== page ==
Showing posts with label colon cancer. Show all posts
Showing posts with label colon cancer. Show all posts

Friday, 12 May 2017

New Model Could Speed Up Colon Cancer Research


Colon cancer buster

Gene editing science has been an area of growth for genetic engineers and researchers across the globe. With progressing research studies, newer treatment options are being devised and successfully delivered. One such research conducted by MIT researchers have used new gene-editing systems to generate colon tumors, resembling human tumors. A new approach to a pre-existing method in genetic sciences. This paves the path for further investigation into knowledge about disease progression.

Metastases and detection:

The highest cause of death due to colon cancer is metastases, which is difficult to detect. The disease progression is so high, that fatality is hard to control even after various treatment procedures. A recent study by the director of Koch Institute, Tyler Jacks, uses similar CRISPR- based technology to build mouse models of the disease, revolutionizing research in the field of oncology.

Various approaches have been used for modeling cancer, one of them being the usage of cancer cell lines in lab dishes. This poses a lot of limitations. Another method used is mutations, which is then genetically engineered in the mice.

Recent studies involving CRISPR, which consists of DNA- cutting enzyme Cas9 and short RNA guide strands, which specialize in targeting specific genome sequences. Using the same method scientists can make targeted mutations, by either removing or adding genes. The genes for Cas9 are packaged into lentiviruses, which are then injected into target organs of the mice, transferred by colonoscopy.

What follows?

Gene editing makes this procedure possible. By virtue of which, after establishment of the tumor, mutations can be added or deleted, making the study process more complicated and informative. The information includes the aspects of metastases, initiation and progression of the tumor from liver to various parts of the body. This also helps in studying the pattern of metastases which again is peculiar in human colon.

The MIT team delivered organoids with a mutated form of the APC gene, which when established, were introduced in a mutated form of KRAS, commonly found in colon and many other cancers. These new approaches have cut short research time and has sped up the process of gene editing.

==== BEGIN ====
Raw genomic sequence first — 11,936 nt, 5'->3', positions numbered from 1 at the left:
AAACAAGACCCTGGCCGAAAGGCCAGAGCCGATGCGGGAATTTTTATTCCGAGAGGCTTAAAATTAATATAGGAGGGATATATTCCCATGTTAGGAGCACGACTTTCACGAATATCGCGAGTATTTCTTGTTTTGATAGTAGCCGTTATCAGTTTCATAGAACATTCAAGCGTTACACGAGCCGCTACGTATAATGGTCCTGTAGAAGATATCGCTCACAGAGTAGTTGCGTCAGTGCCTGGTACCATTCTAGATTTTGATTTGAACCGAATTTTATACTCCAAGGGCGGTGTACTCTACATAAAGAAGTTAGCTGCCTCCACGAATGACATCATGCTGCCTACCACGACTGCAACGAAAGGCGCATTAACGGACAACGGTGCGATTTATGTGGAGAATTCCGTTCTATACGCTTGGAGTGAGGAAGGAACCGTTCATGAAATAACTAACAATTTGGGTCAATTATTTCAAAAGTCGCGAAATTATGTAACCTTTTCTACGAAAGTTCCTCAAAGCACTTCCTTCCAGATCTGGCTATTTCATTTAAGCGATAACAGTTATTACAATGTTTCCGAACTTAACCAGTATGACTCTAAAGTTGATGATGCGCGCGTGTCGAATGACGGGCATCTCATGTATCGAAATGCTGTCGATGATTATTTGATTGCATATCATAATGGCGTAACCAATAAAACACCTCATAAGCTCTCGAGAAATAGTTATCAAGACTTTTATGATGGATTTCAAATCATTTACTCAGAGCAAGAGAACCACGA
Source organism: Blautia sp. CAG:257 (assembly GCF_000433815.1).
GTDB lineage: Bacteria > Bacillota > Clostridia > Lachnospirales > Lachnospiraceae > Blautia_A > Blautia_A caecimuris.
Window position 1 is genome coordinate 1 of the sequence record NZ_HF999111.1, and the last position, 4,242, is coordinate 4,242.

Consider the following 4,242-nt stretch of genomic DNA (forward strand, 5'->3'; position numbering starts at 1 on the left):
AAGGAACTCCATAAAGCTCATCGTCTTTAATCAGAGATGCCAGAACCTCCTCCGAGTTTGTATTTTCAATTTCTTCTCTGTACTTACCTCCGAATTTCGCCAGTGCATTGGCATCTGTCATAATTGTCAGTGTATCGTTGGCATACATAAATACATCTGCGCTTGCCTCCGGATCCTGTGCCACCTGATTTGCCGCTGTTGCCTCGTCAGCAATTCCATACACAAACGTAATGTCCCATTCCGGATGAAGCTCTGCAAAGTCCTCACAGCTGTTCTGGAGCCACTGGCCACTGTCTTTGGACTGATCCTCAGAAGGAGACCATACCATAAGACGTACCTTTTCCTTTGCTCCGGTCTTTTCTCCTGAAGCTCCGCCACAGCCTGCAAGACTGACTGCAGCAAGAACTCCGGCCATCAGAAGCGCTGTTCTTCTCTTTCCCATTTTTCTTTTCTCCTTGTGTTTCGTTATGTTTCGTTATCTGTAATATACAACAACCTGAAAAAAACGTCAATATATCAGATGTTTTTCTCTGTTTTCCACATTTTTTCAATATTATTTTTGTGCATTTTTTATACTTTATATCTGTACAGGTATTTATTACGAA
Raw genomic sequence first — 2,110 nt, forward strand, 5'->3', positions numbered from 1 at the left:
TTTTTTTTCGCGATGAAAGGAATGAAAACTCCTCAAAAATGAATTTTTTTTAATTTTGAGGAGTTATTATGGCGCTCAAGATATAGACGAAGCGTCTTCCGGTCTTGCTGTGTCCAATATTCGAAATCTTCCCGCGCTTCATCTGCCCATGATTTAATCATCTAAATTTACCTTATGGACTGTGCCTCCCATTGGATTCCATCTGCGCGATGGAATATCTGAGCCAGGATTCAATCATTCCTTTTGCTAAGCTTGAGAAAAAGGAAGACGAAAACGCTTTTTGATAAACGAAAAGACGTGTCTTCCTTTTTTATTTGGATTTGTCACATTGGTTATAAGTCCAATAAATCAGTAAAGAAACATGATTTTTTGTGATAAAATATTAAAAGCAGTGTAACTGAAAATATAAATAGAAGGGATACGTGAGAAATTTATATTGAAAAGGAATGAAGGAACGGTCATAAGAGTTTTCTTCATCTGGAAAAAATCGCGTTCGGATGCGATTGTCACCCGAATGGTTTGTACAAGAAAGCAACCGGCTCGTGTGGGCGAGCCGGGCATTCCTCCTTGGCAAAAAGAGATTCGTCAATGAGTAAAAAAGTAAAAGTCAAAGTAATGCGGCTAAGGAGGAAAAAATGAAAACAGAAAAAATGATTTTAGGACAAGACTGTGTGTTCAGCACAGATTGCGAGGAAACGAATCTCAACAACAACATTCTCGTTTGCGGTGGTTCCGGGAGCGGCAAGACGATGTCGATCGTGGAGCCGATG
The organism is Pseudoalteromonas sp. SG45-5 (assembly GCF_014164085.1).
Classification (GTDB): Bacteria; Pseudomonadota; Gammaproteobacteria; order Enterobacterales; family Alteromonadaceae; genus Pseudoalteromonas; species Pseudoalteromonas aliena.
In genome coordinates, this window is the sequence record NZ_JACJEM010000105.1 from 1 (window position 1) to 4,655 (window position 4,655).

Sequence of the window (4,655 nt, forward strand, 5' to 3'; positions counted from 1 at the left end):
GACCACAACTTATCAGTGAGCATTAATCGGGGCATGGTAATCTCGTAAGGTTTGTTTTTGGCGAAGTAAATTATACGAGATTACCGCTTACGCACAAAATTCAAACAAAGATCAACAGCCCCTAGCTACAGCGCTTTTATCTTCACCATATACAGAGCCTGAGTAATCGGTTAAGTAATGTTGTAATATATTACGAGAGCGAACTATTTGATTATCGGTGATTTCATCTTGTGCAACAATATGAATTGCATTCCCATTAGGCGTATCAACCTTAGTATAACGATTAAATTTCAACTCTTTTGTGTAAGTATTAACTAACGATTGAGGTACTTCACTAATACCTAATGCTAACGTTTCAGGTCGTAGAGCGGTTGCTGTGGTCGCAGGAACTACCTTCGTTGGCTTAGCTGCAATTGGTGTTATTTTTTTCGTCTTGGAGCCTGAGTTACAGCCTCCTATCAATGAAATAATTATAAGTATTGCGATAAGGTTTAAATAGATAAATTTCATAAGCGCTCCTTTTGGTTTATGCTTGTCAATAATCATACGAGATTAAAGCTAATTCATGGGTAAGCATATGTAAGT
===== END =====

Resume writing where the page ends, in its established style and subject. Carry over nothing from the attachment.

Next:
Gene editing, this newest form of development in the field of oncology helps in drug testing, making it more successful. This ensures widening of treatment options. Factors such as age, metabolism, sex etc are also taken into consideration while conducting the study. This helps scientists choose best options for individual patients.

The mice are studied over a period of time to gain results, even though the study is supposed to be prolonged, various new discoveries and science have made it easier and faster. This helps in minimizing of side-effects post treatment and other health implications by three folds.

Genetic research shows a progressive growth over the years, showing immense scope and employment options. Diseases are getting detected sooner and treatment delivered on time. This in turn saves a lot of time, cost, manpower and patient care excels automatically.

Sunday, 11 March 2012

Risk factors associated with colorectal cancer

Risk factors for colorectal cancer include:
  •      age 50 or older
  •      history of colorectal polyps
  •      family history of colorectal cancer
  •      personal history of ovarian cancer, endometrial or breast
  •      a chronic inflammatory disease such as ulcerative colitis or Crohn's disease
  •      unhealthy diet: high in red meat and low in fiber, fruits and vegetables
  •      reduced physical activity or non-existent
If you are exposed to one of these risk factors, talk to your doctor about a screening test for colorectal cancer.

What is colorectal cancer?

The colon denotes commonly the last 6 feet (1.80 meters) of the intestines leading to the small intestine to the rectum. The colon is also known as large intestine. The last part of the large intestine is the rectum.

Colon cancer or colorectal cancer (terms used interchangeably) is a cancer of cells lining the colon. Almost all colorectal cancer cases are caused by the growth of benign polyps (noncancerous). These polyps can become cancerous and invade the colon wall and surrounding blood vessels and spread to other body parts. The symptoms are virtually unnoticed in the initial phases, while the condition is easier to treat, this is why regular screening examinations are important.